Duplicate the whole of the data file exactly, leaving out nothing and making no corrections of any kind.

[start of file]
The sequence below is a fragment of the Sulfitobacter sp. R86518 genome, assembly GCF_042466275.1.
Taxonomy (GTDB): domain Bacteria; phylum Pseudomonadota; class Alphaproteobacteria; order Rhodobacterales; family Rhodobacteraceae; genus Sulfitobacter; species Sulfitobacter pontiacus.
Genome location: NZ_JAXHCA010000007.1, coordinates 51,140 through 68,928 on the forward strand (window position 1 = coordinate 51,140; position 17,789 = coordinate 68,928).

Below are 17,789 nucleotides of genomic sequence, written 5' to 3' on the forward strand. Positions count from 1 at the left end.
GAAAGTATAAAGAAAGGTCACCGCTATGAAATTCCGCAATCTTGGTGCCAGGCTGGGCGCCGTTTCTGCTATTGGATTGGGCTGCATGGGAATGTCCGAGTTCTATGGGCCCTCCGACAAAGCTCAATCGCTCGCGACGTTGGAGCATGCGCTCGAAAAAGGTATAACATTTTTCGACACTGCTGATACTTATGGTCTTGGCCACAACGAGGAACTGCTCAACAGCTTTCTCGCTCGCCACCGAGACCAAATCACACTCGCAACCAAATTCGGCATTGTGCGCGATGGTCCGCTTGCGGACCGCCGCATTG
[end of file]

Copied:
The sequence below is a fragment of the Sulfitobacter sp. R86518 genome, assembly GCF_042466275.1.
Taxonomy (GTDB): domain Bacteria; phylum Pseudomonadota; class Alphaproteobacteria; order Rhodobacterales; family Rhodobacteraceae; genus Sulfitobacter; species Sulfitobacter pontiacus.
Genome location: NZ_JAXHCA010000007.1, coordinates 51,140 through 68,928 on the forward strand (window position 1 = coordinate 51,140; position 17,789 = coordinate 68,928).

Below are 17,789 nucleotides of genomic sequence, written 5' to 3' on the forward strand. Positions count from 1 at the left end.
GAAAGTATAAAGAAAGGTCACCGCTATGAAATTCCGCAATCTTGGTGCCAGGCTGGGCGCCGTTTCTGCTATTGGATTGGGCTGCATGGGAATGTCCGAGTTCTATGGGCCCTCCGACAAAGCTCAATCGCTCGCGACGTTGGAGCATGCGCTCGAAAAAGGTATAACATTTTTCGACACTGCTGATACTTATGGTCTTGGCCACAACGAGGAACTGCTCAACAGCTTTCTCGCTCGCCACCGAGACCAAATCACACTCGCAACCAAATTCGGCATTGTGCGCGATGGTCCGCTTGCGGACCGCCGCATTG